Nadifo Yusuf, 35, told the Canadian Human Rights Commission she had worked at the Toronto delivery plant as a temporary employee for two years wearing a traditional hijab, headscarf and skirt with no problem -- even tucking in her hijab and raising her skirt to mid-calf for safety reasons.
But around April 2005, when her job was changed to a full-time unionized position, she was told to hike her skirt to knee-length or face losing her job for safety reasons, The Toronto Star reported.
"I was working two years and I became unsafe?" she testified before the tribunal.
She and five other Muslim women provided UPS with a letter from a Toronto mosque stating that "the religion of Islam requires all Muslim women to cover her entire body inclusive of the legs, arms, head, ears and neck."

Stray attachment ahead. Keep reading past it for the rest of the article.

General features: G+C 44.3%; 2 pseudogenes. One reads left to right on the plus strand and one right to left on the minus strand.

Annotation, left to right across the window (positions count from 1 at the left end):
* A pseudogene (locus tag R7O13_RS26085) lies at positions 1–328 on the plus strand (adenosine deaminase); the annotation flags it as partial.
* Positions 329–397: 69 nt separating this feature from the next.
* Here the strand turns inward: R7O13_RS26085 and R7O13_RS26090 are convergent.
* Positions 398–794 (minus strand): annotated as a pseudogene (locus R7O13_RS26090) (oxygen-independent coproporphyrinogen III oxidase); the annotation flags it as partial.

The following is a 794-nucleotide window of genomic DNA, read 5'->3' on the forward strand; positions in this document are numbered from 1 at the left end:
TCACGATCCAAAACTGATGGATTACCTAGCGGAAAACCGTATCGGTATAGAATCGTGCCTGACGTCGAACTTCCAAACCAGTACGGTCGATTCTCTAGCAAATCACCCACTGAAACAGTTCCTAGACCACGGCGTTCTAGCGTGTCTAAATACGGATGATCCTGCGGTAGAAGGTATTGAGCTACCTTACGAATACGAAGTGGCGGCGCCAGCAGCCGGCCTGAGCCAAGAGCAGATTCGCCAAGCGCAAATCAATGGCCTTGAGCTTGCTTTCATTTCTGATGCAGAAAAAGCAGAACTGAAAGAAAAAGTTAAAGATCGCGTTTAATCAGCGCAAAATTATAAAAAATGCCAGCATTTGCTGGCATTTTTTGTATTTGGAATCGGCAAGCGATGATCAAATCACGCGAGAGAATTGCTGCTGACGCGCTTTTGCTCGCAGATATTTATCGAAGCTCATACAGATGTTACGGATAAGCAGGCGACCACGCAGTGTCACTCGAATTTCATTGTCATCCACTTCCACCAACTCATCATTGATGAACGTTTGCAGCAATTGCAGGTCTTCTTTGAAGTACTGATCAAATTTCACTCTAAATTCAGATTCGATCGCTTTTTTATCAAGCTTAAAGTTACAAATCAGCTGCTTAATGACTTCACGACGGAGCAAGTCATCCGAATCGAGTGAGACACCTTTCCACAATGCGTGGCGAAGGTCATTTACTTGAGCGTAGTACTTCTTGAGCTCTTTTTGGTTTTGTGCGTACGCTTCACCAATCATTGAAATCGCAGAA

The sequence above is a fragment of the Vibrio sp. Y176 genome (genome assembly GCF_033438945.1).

UPS then asked Liberty Mutual Underwriters Canada to conduct a job hazard analysis and risk assessment. Liberty concluded that "for health and safety reasons" workers' skirts should not be longer than knee-length.
Yusuf and seven other Muslim women were fired July 13, 2005.
The women filed a complaint with the commission alleging UPS discriminated against them because of their religion and sex.
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